Students are encouraged to apply for housing early to have the most options for room selection.
Those wishing to have roommates should form their roommate groups in My College Roomie before room selection. Details will be sent by email to students who have completed housing contracts.
We have waived the freshman residential requirement for the 2021-22 academic year, allowing students to choose to commute and providing flexibility for families facing difficult circumstances due to the pandemic. While we strongly believe the residential experience benefits students academically and socially, we want all students who desire a UA education to have the opportunity to attend this fall, regardless of their housing arrangements.
Waiving the residential requirement is one more way UA is supporting the needs of incoming students. Other steps included:
The chefs who create our great menus look forward to welcoming students back this fall for daily treats and special events that will make meals with friends something else to look forward to. We expect all our dining spaces to be open and group dining to be available if conditions allow.
We have hundreds of advisers, counselors and other professionals here to help students adjust to college and thrive. They’ll meet students where they are: In person, virtually or in line at Starbucks on campus.
We have nearly 340 student organizations — focused on academics, the arts, athletics, science, music, leadership, service and more. They’re planning hundreds of welcoming events and social activities for this fall. Students, as August nears, look for emails with more information.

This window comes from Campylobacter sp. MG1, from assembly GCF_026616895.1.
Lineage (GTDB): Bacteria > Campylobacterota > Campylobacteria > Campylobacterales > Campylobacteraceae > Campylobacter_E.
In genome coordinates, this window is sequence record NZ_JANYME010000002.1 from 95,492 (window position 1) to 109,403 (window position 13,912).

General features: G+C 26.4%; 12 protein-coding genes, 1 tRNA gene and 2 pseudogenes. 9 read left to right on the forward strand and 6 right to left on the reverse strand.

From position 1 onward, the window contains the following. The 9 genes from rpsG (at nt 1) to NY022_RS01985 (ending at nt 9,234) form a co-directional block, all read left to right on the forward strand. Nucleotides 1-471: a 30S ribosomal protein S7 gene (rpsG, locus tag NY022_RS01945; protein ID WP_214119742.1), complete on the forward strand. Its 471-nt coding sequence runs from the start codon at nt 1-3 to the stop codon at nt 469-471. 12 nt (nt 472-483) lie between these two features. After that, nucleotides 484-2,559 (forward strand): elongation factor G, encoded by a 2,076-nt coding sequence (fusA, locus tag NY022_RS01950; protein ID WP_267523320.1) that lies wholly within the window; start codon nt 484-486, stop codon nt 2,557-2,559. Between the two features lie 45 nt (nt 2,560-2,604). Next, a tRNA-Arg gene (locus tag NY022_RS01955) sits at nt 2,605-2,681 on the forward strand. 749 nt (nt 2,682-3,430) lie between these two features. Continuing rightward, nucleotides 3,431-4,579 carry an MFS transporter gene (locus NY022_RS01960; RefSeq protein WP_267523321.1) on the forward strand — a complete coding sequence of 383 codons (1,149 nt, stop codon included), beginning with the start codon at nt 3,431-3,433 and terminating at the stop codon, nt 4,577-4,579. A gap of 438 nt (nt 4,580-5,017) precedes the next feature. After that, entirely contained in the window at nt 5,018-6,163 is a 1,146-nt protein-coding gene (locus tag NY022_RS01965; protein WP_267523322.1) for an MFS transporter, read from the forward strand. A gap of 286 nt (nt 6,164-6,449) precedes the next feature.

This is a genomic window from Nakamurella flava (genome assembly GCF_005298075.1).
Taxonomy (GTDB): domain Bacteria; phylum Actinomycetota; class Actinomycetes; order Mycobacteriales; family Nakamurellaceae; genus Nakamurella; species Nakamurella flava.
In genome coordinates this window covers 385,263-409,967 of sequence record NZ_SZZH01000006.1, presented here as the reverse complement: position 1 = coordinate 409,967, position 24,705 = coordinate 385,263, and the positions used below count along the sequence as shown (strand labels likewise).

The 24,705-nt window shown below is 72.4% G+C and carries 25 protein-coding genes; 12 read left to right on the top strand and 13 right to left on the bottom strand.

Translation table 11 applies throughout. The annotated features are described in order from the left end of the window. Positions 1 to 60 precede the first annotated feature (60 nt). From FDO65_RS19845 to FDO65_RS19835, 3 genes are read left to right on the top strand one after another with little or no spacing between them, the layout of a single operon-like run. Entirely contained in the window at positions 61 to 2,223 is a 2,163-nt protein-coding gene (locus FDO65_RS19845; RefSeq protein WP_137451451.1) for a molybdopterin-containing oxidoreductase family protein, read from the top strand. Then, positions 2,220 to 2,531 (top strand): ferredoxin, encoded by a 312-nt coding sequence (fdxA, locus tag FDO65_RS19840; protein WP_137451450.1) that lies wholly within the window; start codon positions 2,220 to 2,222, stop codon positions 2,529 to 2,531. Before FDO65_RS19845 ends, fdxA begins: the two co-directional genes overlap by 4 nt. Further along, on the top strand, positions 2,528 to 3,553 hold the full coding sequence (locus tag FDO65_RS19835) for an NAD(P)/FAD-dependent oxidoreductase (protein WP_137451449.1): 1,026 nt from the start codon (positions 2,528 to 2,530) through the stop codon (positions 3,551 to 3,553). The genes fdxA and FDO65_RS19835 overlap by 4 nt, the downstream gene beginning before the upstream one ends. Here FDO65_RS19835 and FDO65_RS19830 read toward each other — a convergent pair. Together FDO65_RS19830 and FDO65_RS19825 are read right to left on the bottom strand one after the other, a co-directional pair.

New undergraduate students should look forward to an exciting and informative introduction to Akron through a combination of in-person, on campus and virtual New Student Orientation events. New Roo Weekend, a campus tradition, will give you the opportunity to embrace the campus, community and downtown Akron. Make a Difference Day and Homecoming will be right around the corner!
Our modern rec center will offer a full slate of classes and recreational opportunities to the greatest extent possible. And students can power up for a great fall by gathering friends and joining an intramural or esports league.
Facilities indoors and out will be available to our campus. Yoga on the courtyard, our campus bike share and our Zip Walk all help us embrace the warm days of early fall. The leisure pool, Olympic pool and weight training areas available for everyone working toward their fitness goals.
For details, check out our website as we get closer to fall.
Study abroad provides students with unmatched opportunities to experience other cultures while earning credit toward a degree. Our intent is to restart University-sponsored programs this fall as soon as it is safe to do so.
Our International Center looks forward to welcoming greater numbers of international students to campus this fall. The center’s website has more details about fall admission and enrollment.
We are awaiting guidance from the NCAA and the Mid-American Conference, but we expect a limited number of spectators at our fall athletics events.
Students: As always, admission is free with your student ID. There’s no better way to feel Zips energy than to stand with friends and cheer for the blue and gold.
We know faculty, staff, students and parents will raise other important issues in the months ahead; they will be carefully considered and addressed in our plan. Please get us started: If you have a question or comment, submit it through this form: